On Writing is a quick read, but there's material in the book for later study, should you be so inclined. If you're curious about Stephen King's early years typing in the laundry room of his trailer, this is the book to read. As usual, it's available at Amazon.

4. The Believer Book of Writers Talking to Writers

The Believer Book of Writers Talking to WritersThe Believer Book of Writers Talking to Writers is a compilation of interviews from The Believer, an excellent literary magazine. A few of the twenty-three interviews are previously unpublished, but the bulk are standard Believer fare -- smart, beautifully typeset discussions between creative people. I enjoyed this because it's so casual -- in general, it's just a lot of talking, and often the people talking are way smart. Warning for haters of The Believer/McSweeney's: you might find the discussion between Dave Eggers and David Foster Wallace a little crazy-making, but then again, what did you expect?

The Believer Book of Writers Talking to Writers is available...wait for it...from Amazon.

Now, I know there are more great books on writing out there in the wild. What are your favorites?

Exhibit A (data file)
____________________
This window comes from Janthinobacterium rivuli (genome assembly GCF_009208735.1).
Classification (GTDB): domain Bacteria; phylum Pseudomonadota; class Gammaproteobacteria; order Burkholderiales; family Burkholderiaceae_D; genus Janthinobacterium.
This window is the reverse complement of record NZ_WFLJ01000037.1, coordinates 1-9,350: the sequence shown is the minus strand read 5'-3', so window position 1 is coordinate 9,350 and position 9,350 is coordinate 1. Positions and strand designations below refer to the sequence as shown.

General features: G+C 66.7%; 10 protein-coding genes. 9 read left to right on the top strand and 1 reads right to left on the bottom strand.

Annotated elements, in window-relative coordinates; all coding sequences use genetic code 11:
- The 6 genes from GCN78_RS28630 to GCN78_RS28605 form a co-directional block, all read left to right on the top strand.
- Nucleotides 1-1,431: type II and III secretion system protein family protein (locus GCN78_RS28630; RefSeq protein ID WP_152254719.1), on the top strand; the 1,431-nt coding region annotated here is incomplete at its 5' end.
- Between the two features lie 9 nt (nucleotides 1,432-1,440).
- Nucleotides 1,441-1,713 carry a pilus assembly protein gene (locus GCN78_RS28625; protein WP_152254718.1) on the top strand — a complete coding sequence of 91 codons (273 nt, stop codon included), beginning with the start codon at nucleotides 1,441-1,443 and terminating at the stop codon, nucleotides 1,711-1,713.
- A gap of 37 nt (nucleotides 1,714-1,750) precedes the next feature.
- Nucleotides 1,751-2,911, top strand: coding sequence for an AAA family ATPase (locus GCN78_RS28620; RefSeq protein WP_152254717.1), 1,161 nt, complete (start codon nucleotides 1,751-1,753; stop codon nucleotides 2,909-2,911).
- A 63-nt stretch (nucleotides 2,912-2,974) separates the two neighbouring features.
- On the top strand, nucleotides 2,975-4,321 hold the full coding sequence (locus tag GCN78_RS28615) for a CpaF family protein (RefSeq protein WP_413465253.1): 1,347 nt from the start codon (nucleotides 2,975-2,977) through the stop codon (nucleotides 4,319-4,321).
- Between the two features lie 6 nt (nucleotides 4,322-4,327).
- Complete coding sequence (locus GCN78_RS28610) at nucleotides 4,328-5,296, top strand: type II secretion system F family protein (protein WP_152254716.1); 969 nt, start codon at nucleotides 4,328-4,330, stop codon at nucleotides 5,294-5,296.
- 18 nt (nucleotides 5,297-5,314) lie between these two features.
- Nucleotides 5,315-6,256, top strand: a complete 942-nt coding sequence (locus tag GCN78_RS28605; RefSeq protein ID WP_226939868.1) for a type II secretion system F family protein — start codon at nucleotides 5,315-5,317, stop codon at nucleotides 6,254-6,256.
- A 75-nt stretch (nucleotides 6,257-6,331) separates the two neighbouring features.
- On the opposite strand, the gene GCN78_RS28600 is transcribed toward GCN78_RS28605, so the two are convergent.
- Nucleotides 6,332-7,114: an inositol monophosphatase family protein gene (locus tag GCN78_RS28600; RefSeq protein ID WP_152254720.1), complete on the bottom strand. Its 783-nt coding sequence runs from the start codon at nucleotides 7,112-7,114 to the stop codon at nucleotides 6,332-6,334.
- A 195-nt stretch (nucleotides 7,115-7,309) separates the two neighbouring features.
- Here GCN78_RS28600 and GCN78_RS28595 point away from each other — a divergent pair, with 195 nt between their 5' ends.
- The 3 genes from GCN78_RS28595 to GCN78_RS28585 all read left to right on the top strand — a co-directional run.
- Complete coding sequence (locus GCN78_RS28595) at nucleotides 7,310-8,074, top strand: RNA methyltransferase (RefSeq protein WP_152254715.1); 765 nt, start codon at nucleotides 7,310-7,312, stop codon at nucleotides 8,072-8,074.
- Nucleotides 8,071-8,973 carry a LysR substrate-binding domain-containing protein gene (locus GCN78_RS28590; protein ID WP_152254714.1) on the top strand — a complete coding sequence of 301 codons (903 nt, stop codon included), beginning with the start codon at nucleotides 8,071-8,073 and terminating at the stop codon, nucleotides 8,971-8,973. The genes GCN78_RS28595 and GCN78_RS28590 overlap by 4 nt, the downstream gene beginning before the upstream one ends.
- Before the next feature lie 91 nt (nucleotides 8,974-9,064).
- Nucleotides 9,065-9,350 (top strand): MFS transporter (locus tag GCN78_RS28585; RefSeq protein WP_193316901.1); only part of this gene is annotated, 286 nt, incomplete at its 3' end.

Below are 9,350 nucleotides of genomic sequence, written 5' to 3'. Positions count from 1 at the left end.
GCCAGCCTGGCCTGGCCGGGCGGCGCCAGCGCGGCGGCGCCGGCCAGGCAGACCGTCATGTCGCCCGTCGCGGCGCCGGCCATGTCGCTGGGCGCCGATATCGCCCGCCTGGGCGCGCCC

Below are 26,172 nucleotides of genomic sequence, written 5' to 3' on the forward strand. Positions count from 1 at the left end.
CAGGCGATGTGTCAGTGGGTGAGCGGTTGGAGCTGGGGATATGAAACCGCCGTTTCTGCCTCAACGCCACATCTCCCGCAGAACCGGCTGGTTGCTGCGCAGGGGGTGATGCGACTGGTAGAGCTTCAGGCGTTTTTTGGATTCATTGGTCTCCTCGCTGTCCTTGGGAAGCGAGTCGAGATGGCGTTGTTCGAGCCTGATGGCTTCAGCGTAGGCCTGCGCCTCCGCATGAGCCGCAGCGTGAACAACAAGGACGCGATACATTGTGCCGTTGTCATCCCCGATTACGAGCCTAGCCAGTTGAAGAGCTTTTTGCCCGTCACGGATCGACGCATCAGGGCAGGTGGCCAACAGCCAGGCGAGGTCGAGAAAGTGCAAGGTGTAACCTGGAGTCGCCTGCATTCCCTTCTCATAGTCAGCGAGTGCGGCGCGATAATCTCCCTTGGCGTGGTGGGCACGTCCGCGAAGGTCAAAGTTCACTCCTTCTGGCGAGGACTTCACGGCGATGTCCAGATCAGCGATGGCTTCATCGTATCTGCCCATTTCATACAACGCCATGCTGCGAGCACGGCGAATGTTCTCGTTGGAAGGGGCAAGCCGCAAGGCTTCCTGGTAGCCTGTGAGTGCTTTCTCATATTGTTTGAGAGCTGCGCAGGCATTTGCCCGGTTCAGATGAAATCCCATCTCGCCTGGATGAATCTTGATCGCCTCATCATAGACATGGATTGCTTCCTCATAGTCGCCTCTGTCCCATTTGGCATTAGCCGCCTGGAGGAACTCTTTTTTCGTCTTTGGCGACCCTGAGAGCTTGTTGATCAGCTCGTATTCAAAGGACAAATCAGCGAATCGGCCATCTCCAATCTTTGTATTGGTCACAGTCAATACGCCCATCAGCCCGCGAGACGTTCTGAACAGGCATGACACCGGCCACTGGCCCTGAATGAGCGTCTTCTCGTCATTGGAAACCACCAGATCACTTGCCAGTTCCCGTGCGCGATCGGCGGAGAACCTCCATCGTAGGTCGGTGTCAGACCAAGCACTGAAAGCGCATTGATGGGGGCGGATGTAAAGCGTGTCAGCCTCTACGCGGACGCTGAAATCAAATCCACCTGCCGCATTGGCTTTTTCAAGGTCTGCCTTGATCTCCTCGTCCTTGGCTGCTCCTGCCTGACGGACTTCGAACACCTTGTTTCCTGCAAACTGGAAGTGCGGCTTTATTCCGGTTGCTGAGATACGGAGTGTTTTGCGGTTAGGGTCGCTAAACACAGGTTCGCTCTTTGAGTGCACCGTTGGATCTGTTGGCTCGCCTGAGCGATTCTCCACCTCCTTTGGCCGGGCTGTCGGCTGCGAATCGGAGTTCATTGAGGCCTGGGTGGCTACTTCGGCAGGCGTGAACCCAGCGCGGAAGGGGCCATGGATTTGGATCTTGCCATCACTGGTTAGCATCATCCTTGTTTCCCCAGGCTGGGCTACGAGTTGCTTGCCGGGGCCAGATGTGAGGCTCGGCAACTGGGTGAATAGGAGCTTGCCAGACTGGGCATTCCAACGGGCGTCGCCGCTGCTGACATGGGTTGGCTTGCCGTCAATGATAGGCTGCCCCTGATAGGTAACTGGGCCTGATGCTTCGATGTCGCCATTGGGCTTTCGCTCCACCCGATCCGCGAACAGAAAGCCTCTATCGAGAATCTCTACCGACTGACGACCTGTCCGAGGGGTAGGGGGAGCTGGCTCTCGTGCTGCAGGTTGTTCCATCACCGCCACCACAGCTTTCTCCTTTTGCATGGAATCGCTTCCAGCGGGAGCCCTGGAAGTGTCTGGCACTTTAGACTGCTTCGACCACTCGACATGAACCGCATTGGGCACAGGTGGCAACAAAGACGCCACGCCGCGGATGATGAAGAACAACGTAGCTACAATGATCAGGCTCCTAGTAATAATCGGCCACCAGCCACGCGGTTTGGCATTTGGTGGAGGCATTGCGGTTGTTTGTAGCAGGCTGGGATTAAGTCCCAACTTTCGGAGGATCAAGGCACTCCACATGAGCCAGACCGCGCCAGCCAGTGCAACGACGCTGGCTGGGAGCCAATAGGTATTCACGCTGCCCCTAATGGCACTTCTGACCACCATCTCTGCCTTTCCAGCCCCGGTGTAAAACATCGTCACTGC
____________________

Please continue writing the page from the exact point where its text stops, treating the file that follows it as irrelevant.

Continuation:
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11 Popular Quotes Commonly Misattributed to F. Scott Fitzgerald
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F. Scott Fitzgerald wrote a lot of famous lines, from musings on failure in Tender is the Night to “so we beat on, boats against the current” from The Great Gatsby. Yet even with a seemingly never-ending well of words and beautiful quotations, many popular idioms and phrases are wrongly attributed to the famous Jazz Age author. Here are 11 popular phrases that are often misattributed to Fitzgerald. (You may need to update your Pinterest boards.)

1. “WRITE DRUNK, EDIT SOBER.”

This quote is often attributed to either Fitzgerald or his contemporary, Ernest Hemingway, who died in 1961. There is no evidence in the collected works of either writer to support that attribution; the idea was first associated with Fitzgerald in a 1996 Associated Press story, and later in Stephen Fry’s memoir More Fool Me. In actuality, humorist Peter De Vries coined an early version of the phrase in a 1964 novel titled Reuben, Reuben.

2. “FOR WHAT IT’S WORTH: IT’S NEVER TOO LATE OR, IN MY CASE, TOO EARLY TO BE WHOEVER YOU WANT TO BE.”

It’s easy to see where the mistake could be made regarding this quote: Fitzgerald wrote the short story “The Curious Case of Benjamin Button” in 1922 for Collier's Magazine, and it was adapted into a movie of the same name, directed by David Fincher and starring Brad Pitt and Cate Blanchett, in 2008. Eric Roth wrote the screenplay, in which that quotation appears.

3. “OUR LIVES ARE DEFINED BY OPPORTUNITIES, EVEN THE ONES WE MISS.”

This is a similar case to the previous quotation; this quote is attributed to Benjamin Button’s character in the film adaptation. It’s found in the script, but not in the original short story.